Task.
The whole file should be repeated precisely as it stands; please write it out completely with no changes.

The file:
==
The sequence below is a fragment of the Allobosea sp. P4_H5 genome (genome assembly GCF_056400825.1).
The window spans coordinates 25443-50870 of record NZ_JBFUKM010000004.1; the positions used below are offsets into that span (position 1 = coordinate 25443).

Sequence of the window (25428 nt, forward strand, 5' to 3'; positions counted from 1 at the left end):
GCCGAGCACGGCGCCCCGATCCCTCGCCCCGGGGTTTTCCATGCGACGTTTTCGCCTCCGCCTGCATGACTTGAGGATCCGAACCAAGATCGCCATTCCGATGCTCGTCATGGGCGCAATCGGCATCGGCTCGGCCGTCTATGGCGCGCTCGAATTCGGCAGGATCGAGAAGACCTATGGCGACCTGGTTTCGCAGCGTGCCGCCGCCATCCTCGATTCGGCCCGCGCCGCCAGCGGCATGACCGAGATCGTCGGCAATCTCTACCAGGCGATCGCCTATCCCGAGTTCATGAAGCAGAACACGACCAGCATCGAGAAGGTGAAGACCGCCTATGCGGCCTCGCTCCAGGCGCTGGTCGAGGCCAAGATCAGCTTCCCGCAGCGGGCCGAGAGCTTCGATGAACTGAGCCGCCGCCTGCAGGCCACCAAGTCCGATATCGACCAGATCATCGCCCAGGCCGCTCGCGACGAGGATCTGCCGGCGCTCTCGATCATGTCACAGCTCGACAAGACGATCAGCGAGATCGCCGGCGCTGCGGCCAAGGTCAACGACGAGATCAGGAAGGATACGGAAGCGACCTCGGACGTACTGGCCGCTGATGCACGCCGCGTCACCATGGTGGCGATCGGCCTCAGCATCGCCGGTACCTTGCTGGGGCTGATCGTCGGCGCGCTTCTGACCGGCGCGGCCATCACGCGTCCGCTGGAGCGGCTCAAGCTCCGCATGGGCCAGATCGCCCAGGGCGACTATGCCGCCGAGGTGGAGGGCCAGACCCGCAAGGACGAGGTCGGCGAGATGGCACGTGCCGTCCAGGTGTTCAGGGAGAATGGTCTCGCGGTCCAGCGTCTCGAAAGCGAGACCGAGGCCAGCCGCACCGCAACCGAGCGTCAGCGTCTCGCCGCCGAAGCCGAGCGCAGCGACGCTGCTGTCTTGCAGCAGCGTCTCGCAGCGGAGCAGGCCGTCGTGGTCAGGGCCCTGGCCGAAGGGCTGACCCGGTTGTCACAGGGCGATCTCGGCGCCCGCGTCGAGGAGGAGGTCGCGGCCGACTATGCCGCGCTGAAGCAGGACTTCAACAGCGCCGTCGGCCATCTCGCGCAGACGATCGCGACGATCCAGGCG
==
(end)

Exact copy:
The sequence below is a fragment of the Allobosea sp. P4_H5 genome (genome assembly GCF_056400825.1).
The window spans coordinates 25443-50870 of record NZ_JBFUKM010000004.1; the positions used below are offsets into that span (position 1 = coordinate 25443).

Sequence of the window (25428 nt, forward strand, 5' to 3'; positions counted from 1 at the left end):
GCCGAGCACGGCGCCCCGATCCCTCGCCCCGGGGTTTTCCATGCGACGTTTTCGCCTCCGCCTGCATGACTTGAGGATCCGAACCAAGATCGCCATTCCGATGCTCGTCATGGGCGCAATCGGCATCGGCTCGGCCGTCTATGGCGCGCTCGAATTCGGCAGGATCGAGAAGACCTATGGCGACCTGGTTTCGCAGCGTGCCGCCGCCATCCTCGATTCGGCCCGCGCCGCCAGCGGCATGACCGAGATCGTCGGCAATCTCTACCAGGCGATCGCCTATCCCGAGTTCATGAAGCAGAACACGACCAGCATCGAGAAGGTGAAGACCGCCTATGCGGCCTCGCTCCAGGCGCTGGTCGAGGCCAAGATCAGCTTCCCGCAGCGGGCCGAGAGCTTCGATGAACTGAGCCGCCGCCTGCAGGCCACCAAGTCCGATATCGACCAGATCATCGCCCAGGCCGCTCGCGACGAGGATCTGCCGGCGCTCTCGATCATGTCACAGCTCGACAAGACGATCAGCGAGATCGCCGGCGCTGCGGCCAAGGTCAACGACGAGATCAGGAAGGATACGGAAGCGACCTCGGACGTACTGGCCGCTGATGCACGCCGCGTCACCATGGTGGCGATCGGCCTCAGCATCGCCGGTACCTTGCTGGGGCTGATCGTCGGCGCGCTTCTGACCGGCGCGGCCATCACGCGTCCGCTGGAGCGGCTCAAGCTCCGCATGGGCCAGATCGCCCAGGGCGACTATGCCGCCGAGGTGGAGGGCCAGACCCGCAAGGACGAGGTCGGCGAGATGGCACGTGCCGTCCAGGTGTTCAGGGAGAATGGTCTCGCGGTCCAGCGTCTCGAAAGCGAGACCGAGGCCAGCCGCACCGCAACCGAGCGTCAGCGTCTCGCCGCCGAAGCCGAGCGCAGCGACGCTGCTGTCTTGCAGCAGCGTCTCGCAGCGGAGCAGGCCGTCGTGGTCAGGGCCCTGGCCGAAGGGCTGACCCGGTTGTCACAGGGCGATCTCGGCGCCCGCGTCGAGGAGGAGGTCGCGGCCGACTATGCCGCGCTGAAGCAGGACTTCAACAGCGCCGTCGGCCATCTCGCGCAGACGATCGCGACGATCCAGGCG